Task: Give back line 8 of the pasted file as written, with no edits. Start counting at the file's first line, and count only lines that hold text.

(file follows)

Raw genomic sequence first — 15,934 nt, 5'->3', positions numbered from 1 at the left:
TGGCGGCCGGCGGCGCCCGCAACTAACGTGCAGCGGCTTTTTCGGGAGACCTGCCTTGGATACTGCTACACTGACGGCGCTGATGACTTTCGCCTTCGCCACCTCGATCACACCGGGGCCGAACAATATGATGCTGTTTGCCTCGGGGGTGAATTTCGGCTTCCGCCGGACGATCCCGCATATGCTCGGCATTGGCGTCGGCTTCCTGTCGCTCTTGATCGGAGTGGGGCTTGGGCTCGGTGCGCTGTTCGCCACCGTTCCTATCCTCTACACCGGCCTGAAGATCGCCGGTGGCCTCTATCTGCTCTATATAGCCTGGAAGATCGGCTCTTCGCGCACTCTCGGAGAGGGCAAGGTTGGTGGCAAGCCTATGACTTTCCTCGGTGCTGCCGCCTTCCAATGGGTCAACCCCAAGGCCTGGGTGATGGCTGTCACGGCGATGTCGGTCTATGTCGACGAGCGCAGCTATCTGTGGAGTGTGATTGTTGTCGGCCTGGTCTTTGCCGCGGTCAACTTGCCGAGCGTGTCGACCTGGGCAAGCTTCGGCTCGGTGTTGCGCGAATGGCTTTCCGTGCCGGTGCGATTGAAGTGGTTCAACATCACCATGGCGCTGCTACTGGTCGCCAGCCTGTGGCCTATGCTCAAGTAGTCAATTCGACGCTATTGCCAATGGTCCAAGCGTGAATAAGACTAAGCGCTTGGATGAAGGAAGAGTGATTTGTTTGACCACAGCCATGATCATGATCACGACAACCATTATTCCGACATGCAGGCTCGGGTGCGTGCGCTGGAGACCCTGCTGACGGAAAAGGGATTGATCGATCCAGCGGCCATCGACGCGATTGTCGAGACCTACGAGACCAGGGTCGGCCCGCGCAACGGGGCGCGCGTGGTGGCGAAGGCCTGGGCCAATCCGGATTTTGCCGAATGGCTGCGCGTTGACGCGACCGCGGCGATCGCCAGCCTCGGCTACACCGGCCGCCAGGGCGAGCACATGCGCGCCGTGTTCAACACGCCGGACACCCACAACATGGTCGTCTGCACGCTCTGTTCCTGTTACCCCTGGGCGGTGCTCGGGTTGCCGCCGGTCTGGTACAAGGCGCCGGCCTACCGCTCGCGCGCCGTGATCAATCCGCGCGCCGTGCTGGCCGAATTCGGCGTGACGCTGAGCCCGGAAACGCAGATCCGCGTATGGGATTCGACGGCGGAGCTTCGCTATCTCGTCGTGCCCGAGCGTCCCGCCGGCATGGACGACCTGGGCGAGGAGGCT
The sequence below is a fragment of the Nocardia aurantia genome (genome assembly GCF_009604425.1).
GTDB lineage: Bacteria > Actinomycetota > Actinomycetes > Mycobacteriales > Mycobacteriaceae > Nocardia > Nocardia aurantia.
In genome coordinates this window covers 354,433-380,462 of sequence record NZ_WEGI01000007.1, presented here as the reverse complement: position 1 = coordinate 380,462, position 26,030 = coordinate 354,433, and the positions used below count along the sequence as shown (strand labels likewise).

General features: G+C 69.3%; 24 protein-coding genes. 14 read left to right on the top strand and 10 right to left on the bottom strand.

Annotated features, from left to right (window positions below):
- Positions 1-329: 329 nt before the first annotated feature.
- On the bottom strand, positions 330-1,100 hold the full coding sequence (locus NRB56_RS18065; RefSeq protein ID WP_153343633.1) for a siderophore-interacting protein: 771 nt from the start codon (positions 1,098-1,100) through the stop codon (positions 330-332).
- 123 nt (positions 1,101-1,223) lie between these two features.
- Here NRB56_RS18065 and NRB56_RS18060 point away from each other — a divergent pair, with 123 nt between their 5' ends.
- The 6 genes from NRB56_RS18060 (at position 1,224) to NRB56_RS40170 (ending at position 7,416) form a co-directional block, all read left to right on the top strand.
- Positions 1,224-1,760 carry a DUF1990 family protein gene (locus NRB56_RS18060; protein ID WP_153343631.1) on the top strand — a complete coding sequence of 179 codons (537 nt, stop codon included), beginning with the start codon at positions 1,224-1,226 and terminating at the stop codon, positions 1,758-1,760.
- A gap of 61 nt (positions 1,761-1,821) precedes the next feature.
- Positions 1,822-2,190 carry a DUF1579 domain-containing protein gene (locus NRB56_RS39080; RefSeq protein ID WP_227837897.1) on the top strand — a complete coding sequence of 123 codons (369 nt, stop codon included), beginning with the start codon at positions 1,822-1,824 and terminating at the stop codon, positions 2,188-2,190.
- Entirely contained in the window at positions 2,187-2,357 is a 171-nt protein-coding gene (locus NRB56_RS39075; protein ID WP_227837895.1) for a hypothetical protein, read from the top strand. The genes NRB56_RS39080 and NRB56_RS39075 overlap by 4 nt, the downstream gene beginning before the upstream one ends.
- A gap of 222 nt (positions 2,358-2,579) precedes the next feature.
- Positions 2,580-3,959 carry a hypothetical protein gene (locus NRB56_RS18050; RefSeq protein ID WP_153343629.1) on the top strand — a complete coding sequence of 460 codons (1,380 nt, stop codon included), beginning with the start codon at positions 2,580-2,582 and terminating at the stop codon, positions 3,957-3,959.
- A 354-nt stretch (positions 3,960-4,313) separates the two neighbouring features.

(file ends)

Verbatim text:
- Positions 1-329: 329 nt before the first annotated feature.